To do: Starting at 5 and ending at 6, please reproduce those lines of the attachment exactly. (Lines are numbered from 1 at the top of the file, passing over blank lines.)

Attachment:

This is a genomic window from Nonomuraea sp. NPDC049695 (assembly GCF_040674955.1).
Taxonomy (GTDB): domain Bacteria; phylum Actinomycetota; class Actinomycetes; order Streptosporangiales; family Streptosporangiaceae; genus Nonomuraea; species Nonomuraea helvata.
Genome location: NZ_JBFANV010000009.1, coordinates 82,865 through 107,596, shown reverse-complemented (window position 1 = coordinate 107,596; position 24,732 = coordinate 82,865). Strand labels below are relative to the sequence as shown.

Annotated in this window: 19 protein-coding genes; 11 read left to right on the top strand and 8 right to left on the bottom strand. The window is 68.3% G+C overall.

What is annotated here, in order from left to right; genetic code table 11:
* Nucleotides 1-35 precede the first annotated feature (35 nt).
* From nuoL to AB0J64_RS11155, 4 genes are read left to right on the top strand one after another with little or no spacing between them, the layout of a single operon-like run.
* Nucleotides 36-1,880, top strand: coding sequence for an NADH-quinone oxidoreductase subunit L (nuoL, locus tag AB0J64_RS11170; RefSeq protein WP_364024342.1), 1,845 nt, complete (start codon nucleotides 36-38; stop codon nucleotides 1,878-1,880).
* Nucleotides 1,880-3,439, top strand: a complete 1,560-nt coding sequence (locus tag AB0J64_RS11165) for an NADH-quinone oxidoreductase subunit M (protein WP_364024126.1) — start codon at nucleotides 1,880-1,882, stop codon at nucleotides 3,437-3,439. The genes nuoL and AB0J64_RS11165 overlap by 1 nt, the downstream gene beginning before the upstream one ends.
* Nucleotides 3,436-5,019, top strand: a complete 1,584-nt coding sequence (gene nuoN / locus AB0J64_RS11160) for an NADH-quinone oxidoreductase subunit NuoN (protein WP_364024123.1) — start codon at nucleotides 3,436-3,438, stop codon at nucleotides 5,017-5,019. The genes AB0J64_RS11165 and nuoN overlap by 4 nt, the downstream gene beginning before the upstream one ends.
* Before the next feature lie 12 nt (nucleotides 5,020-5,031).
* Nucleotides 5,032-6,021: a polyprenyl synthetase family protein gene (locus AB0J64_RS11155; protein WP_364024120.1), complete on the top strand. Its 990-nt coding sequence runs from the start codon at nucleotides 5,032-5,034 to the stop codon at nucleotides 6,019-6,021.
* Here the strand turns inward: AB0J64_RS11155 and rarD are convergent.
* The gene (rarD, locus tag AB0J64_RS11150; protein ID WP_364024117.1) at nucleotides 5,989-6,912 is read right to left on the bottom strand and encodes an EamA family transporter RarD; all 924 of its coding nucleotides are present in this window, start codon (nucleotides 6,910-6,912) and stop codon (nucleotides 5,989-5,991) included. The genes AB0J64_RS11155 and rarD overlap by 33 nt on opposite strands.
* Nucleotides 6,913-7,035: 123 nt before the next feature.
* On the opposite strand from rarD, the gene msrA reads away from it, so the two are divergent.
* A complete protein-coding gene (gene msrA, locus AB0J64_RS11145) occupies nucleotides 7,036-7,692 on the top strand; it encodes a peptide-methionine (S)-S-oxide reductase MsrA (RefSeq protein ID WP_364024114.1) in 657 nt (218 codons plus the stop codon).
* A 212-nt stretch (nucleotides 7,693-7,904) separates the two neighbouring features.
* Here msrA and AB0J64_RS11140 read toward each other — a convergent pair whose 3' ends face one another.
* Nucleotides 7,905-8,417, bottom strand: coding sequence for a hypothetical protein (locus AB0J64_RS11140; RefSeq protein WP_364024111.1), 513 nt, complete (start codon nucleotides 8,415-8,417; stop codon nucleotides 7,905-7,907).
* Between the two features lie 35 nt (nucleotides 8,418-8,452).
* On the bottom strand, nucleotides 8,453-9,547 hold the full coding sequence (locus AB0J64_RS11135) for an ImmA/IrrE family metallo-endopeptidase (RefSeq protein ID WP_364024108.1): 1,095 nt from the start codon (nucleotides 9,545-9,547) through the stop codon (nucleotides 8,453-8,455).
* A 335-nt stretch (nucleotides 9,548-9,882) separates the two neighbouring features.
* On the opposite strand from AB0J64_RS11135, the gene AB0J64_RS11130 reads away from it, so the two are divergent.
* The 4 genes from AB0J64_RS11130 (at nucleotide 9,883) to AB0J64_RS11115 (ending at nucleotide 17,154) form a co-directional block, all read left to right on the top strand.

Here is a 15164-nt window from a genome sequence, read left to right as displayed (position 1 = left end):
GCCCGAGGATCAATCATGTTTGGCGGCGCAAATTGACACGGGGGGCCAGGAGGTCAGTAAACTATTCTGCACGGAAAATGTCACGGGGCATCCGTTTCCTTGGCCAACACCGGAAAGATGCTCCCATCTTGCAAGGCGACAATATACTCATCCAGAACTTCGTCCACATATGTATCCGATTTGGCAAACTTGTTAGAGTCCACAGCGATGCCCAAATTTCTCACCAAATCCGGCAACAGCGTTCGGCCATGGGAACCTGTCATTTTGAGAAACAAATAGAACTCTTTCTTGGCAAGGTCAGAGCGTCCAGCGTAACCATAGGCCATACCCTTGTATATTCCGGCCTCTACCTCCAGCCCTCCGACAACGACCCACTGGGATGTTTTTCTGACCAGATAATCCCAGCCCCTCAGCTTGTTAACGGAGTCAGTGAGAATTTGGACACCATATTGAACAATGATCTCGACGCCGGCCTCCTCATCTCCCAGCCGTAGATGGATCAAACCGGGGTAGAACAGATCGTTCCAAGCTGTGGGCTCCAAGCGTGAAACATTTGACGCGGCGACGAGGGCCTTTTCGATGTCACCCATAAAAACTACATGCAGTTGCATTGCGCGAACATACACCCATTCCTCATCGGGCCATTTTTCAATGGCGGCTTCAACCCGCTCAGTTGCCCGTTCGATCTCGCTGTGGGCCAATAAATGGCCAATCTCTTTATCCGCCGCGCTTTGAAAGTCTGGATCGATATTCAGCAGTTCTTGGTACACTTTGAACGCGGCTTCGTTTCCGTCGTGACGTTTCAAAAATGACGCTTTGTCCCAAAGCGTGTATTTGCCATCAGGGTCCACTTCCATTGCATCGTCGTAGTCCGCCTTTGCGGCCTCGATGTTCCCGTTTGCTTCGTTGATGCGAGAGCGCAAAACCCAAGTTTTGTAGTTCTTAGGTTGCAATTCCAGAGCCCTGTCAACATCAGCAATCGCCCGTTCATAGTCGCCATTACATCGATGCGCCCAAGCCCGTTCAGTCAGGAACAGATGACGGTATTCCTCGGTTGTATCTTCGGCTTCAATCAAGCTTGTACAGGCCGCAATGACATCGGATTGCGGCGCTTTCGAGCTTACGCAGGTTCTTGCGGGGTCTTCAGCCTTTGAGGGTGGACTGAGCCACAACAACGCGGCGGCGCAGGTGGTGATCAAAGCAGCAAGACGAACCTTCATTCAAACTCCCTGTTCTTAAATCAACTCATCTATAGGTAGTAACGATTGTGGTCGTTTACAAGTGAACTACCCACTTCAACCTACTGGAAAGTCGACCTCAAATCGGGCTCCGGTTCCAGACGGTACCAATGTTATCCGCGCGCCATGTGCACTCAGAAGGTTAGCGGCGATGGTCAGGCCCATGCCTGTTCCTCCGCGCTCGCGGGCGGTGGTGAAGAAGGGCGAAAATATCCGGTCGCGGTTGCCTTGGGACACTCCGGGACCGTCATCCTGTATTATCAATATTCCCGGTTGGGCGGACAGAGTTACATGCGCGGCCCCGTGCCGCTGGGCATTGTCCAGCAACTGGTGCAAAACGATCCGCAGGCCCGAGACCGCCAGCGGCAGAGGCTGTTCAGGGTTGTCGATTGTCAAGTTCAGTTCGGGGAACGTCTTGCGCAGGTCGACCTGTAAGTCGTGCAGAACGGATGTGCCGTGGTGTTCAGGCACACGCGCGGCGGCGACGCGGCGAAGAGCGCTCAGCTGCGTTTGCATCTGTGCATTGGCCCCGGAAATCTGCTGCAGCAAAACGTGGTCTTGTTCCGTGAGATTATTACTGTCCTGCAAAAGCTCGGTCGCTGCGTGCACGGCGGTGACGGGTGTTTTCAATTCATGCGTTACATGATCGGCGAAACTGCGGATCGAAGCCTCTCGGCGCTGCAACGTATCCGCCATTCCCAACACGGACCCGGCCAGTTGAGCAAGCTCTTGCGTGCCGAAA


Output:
What is annotated here, in order from left to right; genetic code table 11:
* Nucleotides 1-35 precede the first annotated feature (35 nt).